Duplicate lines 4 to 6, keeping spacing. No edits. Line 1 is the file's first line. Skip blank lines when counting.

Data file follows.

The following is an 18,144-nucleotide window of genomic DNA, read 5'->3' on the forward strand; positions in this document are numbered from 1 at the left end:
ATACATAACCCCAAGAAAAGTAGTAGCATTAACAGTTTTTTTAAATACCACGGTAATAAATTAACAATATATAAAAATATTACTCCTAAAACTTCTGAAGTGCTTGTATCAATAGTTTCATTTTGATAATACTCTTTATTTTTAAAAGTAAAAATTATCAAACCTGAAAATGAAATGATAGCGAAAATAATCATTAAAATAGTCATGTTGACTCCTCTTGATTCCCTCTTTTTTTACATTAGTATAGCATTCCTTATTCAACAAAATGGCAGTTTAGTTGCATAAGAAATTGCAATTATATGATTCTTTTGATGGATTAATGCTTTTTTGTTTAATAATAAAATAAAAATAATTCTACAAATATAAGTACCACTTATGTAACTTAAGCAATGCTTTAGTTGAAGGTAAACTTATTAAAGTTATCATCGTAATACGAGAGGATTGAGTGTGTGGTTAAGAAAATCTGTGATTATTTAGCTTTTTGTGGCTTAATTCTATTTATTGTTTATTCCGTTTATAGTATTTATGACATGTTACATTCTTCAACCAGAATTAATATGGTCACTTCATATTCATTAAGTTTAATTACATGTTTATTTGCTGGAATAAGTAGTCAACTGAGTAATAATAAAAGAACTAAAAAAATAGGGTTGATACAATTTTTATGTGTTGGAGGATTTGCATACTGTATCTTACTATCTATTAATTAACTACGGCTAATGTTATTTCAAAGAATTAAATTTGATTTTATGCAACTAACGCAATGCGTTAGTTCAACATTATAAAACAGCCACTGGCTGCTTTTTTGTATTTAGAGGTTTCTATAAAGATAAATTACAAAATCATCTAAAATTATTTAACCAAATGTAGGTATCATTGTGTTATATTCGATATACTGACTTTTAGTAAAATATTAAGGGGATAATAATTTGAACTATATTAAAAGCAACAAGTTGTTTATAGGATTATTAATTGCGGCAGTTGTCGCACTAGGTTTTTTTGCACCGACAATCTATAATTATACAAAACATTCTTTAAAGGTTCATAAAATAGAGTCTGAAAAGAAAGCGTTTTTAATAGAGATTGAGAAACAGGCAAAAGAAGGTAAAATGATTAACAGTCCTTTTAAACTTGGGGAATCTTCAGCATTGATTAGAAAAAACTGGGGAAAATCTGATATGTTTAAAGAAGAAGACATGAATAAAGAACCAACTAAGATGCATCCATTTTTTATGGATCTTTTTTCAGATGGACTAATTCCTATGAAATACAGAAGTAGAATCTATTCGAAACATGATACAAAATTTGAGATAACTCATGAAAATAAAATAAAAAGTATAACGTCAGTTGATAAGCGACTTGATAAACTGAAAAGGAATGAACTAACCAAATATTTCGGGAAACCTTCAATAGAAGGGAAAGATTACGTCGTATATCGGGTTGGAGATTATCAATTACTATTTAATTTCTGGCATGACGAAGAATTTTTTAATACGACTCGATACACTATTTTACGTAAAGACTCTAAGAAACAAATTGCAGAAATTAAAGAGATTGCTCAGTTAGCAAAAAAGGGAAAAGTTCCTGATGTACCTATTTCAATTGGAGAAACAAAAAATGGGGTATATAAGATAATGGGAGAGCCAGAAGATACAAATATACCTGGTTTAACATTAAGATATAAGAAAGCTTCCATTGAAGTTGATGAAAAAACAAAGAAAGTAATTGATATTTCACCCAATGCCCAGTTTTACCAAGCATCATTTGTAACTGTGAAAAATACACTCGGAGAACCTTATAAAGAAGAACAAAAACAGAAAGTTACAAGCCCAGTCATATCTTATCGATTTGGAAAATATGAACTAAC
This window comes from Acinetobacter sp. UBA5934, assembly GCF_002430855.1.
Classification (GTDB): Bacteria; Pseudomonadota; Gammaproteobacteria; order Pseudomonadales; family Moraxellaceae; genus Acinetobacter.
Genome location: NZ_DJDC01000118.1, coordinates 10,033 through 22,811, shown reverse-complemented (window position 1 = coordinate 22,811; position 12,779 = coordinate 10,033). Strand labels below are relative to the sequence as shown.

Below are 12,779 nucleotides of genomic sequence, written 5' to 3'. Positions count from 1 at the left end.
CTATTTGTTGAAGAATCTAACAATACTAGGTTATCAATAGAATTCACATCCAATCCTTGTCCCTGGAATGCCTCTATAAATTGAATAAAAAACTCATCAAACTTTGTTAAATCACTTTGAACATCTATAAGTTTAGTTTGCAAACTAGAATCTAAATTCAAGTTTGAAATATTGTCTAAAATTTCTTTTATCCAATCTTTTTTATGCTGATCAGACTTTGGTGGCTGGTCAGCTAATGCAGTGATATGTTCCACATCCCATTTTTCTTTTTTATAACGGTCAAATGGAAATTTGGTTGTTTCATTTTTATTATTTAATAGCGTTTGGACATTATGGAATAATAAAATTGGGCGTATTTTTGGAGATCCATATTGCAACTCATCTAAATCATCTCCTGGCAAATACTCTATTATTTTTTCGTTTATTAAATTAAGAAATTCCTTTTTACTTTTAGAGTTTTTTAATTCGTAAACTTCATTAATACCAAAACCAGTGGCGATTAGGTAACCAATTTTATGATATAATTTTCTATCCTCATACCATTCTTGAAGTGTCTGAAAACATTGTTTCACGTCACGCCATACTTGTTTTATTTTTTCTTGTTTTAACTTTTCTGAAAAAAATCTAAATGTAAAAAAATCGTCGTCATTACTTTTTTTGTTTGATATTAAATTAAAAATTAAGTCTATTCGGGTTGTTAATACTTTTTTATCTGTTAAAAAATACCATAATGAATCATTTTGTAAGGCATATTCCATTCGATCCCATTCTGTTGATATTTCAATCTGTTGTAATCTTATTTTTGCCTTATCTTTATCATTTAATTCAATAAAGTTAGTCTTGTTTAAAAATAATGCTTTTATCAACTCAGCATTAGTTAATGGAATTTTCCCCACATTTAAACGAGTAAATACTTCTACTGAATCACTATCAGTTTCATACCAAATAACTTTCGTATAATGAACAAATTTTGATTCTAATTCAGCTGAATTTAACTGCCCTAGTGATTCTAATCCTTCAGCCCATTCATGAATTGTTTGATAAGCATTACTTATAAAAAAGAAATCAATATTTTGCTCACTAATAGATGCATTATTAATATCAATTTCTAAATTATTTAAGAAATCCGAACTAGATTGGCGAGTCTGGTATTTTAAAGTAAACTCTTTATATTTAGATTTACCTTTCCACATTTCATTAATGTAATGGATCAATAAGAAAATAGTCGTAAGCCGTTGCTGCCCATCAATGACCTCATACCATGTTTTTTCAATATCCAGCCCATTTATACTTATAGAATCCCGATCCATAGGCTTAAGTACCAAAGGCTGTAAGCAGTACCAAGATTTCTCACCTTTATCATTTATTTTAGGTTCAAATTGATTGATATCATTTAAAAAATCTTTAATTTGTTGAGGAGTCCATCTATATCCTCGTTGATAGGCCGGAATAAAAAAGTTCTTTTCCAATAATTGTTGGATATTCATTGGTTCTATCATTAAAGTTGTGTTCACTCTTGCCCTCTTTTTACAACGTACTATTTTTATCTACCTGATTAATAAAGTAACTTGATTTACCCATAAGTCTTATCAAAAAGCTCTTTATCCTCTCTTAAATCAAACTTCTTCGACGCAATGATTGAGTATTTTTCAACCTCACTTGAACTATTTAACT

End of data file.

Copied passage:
Classification (GTDB): Bacteria; Pseudomonadota; Gammaproteobacteria; order Pseudomonadales; family Moraxellaceae; genus Acinetobacter.
Genome location: NZ_DJDC01000118.1, coordinates 10,033 through 22,811, shown reverse-complemented (window position 1 = coordinate 22,811; position 12,779 = coordinate 10,033). Strand labels below are relative to the sequence as shown.

Below are 12,779 nucleotides of genomic sequence, written 5' to 3'. Positions count from 1 at the left end.